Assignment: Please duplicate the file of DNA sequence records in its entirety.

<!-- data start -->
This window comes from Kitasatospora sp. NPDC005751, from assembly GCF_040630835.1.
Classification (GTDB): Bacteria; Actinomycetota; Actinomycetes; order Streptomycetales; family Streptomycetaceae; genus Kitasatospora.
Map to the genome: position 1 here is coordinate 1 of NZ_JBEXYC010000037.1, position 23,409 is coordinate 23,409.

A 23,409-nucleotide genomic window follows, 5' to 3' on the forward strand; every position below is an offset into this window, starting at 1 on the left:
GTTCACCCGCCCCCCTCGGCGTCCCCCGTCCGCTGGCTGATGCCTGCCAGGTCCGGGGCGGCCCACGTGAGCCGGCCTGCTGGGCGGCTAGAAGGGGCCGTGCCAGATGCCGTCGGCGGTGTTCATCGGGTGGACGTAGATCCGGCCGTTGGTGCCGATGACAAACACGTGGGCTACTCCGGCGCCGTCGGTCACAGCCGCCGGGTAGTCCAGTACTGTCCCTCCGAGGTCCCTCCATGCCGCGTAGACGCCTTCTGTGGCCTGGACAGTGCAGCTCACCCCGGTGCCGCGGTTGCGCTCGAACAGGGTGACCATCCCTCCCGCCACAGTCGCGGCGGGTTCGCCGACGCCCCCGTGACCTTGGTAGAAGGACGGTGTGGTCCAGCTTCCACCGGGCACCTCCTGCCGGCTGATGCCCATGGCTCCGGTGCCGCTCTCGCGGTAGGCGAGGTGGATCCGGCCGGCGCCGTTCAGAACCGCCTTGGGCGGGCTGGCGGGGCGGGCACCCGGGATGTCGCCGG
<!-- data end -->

This window comes from Kitasatospora sp. NPDC005751, from assembly GCF_040630835.1.
Classification (GTDB): Bacteria; Actinomycetota; Actinomycetes; order Streptomycetales; family Streptomycetaceae; genus Kitasatospora.
Map to the genome: position 1 here is coordinate 1 of NZ_JBEXYC010000037.1, position 23,409 is coordinate 23,409.

A 23,409-nucleotide genomic window follows, 5' to 3' on the forward strand; every position below is an offset into this window, starting at 1 on the left:
GTTCACCCGCCCCCCTCGGCGTCCCCCGTCCGCTGGCTGATGCCTGCCAGGTCCGGGGCGGCCCACGTGAGCCGGCCTGCTGGGCGGCTAGAAGGGGCCGTGCCAGATGCCGTCGGCGGTGTTCATCGGGTGGACGTAGATCCGGCCGTTGGTGCCGATGACAAACACGTGGGCTACTCCGGCGCCGTCGGTCACAGCCGCCGGGTAGTCCAGTACTGTCCCTCCGAGGTCCCTCCATGCCGCGTAGACGCCTTCTGTGGCCTGGACAGTGCAGCTCACCCCGGTGCCGCGGTTGCGCTCGAACAGGGTGACCATCCCTCCCGCCACAGTCGCGGCGGGTTCGCCGACGCCCCCGTGACCTTGGTAGAAGGACGGTGTGGTCCAGCTTCCACCGGGCACCTCCTGCCGGCTGATGCCCATGGCTCCGGTGCCGCTCTCGCGGTAGGCGAGGTGGATCCGGCCGGCGCCGTTCAGAACCGCCTTGGGCGGGCTGGCGGGGCGGGCACCCGGGATGTCGCCGG